Consumption Smoothing without Secondary Markets for Small Durable Goods
The purpose of this paper is to study whether trade frictions in durable goods markets help account for the patterns of household consumption expenditures observed in the Consumer Expenditure Survey (CEX), namely that the response of durable goods expenditures to income shocks is 78 percent larger than that of nondurable goods and the variance of the idiosyncratic part of log durable goods expenditures is four times as high as that of log nondurable goods expenditures. To do so, I develop a model with a continuum of households that purchase durable as well as nondurable goods. The key assumption is that durable goods cannot be rented or sold after purchase. By comparing stationary distributions of the model with and without trade frictions, I find that trade frictions are crucial in accounting for the expenditure patterns observed in the data.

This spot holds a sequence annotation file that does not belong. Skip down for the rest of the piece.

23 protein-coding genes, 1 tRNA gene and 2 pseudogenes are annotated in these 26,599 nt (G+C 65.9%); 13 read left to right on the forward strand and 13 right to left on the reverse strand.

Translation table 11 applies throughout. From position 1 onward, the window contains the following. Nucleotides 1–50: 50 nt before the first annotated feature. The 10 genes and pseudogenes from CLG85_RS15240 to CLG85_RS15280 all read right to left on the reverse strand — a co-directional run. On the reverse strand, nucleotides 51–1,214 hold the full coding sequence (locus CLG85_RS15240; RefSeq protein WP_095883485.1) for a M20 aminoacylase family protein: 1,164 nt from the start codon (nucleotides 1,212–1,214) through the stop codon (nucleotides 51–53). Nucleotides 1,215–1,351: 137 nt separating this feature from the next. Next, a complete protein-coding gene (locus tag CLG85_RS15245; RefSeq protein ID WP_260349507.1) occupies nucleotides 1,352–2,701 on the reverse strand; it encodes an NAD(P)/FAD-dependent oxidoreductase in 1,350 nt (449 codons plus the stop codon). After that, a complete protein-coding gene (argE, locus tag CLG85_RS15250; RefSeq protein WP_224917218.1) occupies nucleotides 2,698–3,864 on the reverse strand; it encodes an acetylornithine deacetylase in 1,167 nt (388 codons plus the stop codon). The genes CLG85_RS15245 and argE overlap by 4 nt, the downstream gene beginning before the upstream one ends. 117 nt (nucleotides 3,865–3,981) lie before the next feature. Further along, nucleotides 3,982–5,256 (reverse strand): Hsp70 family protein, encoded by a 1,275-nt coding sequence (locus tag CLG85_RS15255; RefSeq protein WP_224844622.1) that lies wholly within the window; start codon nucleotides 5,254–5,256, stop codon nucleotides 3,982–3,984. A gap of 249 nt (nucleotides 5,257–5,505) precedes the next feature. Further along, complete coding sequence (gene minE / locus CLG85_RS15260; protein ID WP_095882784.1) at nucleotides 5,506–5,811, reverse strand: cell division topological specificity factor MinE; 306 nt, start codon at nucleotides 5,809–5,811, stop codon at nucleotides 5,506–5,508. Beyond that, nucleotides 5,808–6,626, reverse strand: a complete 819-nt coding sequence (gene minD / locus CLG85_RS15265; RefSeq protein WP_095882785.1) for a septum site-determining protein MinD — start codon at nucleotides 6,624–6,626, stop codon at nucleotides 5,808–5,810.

|Date of creation:||Feb 2009|
|Date of revision:|
|Contact details of provider:|| Postal: 2-1-1 Nihonbashi, Hongoku-cho, Chuo-ku, Tokyo 103|
Web page: http://www.imes.boj.or.jp/
More information through EDIRC
When requesting a correction, please mention this item's handle: RePEc:ime:imedps:09-e-04. See general information about how to correct material in RePEc.
For technical questions regarding this item, or to correct its authors, title, abstract, bibliographic or download information, contact: (Kinken)
If references are entirely missing, you can add them using this form.